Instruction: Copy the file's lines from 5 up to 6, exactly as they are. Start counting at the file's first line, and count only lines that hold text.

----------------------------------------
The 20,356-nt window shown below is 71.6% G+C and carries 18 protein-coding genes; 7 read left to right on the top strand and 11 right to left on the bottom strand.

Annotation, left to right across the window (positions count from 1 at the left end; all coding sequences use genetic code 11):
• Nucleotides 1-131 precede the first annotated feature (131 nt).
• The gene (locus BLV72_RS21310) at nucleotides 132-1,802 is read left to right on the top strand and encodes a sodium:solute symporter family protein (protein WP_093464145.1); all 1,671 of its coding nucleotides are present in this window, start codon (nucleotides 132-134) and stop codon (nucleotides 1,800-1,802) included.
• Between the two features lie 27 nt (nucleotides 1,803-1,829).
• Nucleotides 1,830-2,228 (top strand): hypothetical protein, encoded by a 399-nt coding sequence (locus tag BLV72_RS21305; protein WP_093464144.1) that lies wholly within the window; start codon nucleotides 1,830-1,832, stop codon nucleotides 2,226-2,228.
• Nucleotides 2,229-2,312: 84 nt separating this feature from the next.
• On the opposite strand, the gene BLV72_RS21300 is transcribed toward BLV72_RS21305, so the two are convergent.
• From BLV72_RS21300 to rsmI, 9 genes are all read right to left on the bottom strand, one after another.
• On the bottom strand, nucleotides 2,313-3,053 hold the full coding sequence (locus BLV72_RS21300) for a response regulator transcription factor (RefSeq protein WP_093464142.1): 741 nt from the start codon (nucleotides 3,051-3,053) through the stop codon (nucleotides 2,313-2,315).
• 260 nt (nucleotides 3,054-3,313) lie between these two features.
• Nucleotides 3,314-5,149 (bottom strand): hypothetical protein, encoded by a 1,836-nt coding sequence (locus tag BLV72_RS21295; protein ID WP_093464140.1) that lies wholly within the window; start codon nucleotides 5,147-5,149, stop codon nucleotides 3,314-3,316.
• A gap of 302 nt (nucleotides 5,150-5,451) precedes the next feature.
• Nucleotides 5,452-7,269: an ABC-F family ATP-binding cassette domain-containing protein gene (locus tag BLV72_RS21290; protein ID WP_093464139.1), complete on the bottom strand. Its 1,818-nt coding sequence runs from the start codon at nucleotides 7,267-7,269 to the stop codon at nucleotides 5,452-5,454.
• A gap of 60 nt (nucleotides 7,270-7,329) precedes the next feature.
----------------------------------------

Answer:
• Between the two features lie 27 nt (nucleotides 1,803-1,829).
• Nucleotides 1,830-2,228 (top strand): hypothetical protein, encoded by a 399-nt coding sequence (locus tag BLV72_RS21305; protein WP_093464144.1) that lies wholly within the window; start codon nucleotides 1,830-1,832, stop codon nucleotides 2,226-2,228.